Dr. Arshad M. Khan

Dr. Arshad M. Khan

Dr. Arshad M. Khan is a former Professor based in the US.  Educated at King's College London, OSU and The University of Chicago, he has a multidisciplinary background that has frequently informed his research.  Thus he headed the analysis of an innovation survey of Norway, and his work on SMEs published in major journals has been widely cited.  He has for several decades also written for the press:  These articles and occasional comments have appeared in print media such as The Dallas Morning News, Dawn (Pakistan), The Fort Worth Star Telegram, The Monitor, The Wall Street Journal and others.  On the internet, he has written for Antiwar.com, Asia Times, Common Dreams, Counterpunch, Countercurrents, Dissident Voice, Eurasia Review and Modern Diplomacy among many.  His work has been quoted in the U.S. Congress and published in its Congressional Record. 

S
tealing elections is not new. Most observers can recite examples. It was also clear something was wrong. The size of Bernie Sanders rallies for one in comparison with Hillary Clinton's even when exaggerated by the main stream media (MSM). It turns out the MSM had been bought in other ways also, printing positive op-eds for Hillary and vice versa for Bernie before primary voting.

P
resident Obama's final foreign policy speech at MacDill air force base in Tampa, betrayed its purpose through the venue. The Tampa, Florida, base is home to Special Operations Command and Central Command -- Special Operations playing an ever increasing role in counter terrorism.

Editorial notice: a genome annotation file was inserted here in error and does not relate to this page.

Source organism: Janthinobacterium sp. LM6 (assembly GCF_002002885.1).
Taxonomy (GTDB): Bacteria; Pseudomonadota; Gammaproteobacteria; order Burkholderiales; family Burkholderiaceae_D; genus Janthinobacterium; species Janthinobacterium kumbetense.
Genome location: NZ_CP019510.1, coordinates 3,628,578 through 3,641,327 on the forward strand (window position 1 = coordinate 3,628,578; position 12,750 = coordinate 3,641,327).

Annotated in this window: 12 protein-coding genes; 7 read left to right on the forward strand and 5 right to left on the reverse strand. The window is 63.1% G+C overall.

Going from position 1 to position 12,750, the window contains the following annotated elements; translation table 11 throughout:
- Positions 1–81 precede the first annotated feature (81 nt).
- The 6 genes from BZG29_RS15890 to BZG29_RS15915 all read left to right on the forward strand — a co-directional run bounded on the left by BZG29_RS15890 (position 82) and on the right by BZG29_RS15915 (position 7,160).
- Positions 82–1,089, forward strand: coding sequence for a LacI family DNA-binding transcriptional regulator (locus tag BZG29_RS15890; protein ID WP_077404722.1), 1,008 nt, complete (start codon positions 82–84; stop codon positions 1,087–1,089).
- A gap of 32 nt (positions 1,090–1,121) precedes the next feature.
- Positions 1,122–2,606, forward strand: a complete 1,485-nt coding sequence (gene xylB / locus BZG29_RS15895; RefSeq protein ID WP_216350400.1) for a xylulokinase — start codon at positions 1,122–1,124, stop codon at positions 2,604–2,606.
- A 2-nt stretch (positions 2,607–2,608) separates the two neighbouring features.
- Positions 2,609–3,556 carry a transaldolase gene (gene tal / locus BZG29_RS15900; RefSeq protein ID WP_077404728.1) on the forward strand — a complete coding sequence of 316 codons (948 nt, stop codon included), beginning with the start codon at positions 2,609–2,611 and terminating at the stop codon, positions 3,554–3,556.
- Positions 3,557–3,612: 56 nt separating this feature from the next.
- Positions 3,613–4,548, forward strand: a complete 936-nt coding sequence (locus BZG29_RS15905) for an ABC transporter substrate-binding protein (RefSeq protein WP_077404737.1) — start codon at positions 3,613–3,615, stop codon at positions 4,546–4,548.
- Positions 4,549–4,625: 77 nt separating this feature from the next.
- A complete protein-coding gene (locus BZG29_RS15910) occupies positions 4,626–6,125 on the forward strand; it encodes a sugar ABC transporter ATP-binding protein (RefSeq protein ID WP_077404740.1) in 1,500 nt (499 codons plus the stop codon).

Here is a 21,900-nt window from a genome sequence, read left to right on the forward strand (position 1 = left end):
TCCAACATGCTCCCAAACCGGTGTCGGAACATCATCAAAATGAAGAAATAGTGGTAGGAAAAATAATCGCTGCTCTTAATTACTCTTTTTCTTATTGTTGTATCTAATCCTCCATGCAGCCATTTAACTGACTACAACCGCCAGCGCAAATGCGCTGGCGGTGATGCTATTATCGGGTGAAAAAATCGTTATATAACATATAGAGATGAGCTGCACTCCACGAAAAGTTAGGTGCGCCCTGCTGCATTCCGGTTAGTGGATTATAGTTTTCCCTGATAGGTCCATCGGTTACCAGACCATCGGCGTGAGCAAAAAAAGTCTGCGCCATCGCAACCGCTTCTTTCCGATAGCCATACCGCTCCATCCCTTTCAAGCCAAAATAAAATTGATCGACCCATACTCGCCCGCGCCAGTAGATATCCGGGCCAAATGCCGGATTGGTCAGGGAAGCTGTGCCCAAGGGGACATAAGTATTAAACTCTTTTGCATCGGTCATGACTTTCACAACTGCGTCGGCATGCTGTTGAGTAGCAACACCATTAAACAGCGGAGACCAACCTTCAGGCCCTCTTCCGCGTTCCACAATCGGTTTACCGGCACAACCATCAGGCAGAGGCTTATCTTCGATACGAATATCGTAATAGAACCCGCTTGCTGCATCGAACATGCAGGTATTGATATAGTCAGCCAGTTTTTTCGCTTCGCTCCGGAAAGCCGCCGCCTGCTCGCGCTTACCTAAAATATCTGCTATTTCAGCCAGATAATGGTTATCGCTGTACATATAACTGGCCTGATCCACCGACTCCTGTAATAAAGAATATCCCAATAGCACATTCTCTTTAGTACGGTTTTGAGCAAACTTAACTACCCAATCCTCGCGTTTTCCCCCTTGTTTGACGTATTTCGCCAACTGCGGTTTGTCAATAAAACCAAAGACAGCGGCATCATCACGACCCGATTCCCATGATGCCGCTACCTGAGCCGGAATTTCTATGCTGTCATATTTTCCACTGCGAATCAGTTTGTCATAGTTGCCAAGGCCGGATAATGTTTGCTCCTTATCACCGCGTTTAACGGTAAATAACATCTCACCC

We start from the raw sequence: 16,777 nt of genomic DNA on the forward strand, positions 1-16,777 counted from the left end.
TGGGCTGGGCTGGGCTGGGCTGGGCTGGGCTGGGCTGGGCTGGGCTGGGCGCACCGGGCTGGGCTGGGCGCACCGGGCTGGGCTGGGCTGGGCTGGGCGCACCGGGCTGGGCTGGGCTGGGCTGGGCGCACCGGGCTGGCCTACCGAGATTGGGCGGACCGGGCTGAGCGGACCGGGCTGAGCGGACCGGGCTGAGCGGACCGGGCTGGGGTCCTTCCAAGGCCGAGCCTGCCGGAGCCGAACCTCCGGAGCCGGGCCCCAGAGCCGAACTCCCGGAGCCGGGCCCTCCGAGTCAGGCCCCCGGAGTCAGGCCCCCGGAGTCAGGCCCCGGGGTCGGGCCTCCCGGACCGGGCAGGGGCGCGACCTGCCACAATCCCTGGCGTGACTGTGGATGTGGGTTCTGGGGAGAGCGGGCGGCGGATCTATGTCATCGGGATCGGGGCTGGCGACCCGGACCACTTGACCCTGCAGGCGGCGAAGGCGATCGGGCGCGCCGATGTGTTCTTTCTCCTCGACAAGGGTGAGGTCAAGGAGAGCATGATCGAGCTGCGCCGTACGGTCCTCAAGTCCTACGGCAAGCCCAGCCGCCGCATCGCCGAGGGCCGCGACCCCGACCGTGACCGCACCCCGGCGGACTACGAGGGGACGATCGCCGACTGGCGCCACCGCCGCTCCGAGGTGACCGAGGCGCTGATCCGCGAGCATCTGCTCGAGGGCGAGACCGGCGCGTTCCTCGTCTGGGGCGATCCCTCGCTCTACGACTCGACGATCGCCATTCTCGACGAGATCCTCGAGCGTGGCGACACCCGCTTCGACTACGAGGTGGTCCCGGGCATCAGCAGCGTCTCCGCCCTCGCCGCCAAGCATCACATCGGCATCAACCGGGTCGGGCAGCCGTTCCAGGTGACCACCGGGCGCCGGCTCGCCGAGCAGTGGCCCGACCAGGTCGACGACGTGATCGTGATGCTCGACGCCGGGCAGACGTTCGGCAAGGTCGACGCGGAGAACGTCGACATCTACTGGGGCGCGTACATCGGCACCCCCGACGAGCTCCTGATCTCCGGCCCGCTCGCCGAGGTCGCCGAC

A
n unequal society is like tinder, dry and just waiting for a match to set it off. In the US case, add multi-ethnicity, a surfeit of guns, joblessness resulting in the blame game, and the environment is not only virulent but dangerously explosive.

T
his is the week of the Thanksgiving holiday in the US. For many in our increasingly unequal society it is not a happy holiday. Triangulation has been the byword for President Obama's party -- a kind of centrism embraced by Democrats who did the work of the Republicans in the economic sphere while adopting a left-leaning social agenda. The author of this ... none other than recent presidential candidate Hillary's husband Bill Clinton.

T
his has been the first presidential election in living memory where it was difficult to cast a vote. As the voting numbers show, many stayed away.

I
n America goes a proud boast, anyone can be president. Unfortunately, anyone often is. Instead of using the peace dividend from the accord with the Soviet Union to restore infrastructure and improve the lives of the people, a bill for $5 trillion from all the wars awaits.

In a few days the election, and what to many Americans is a political nightmare, will be over. But will it? Who can imagine Trump graciously disappearing from the scene if he loses, or for that matter Hillary.

Hillary Clinton's emails are back in the news as the FBI is obliged to investigate again, subsequent to a sordid case involving a former Congressman married to her close aide; Trump is facing lawsuits for sexual assault although he denies wrongdoing.

On the eve of the last presidential debate, some observations on this unique election are in order. In the forty years I have been following US presidential elections, I have never seen a more crass, a more vulgar and for most citizens a more embarrassing election campaign. Bimbos to the left of them, bimbos to the right of them, onward charged the two candidates -- with apologies to Lord Tennyson.

Friday, October 7 went by quietly unnoticed by major US media. It was the 15th anniversary of the war in Afghanistan -- a war with no foreseeable end in sight. The number of troops due to remain in Afghanistan has been raised 50 percent to 8400.

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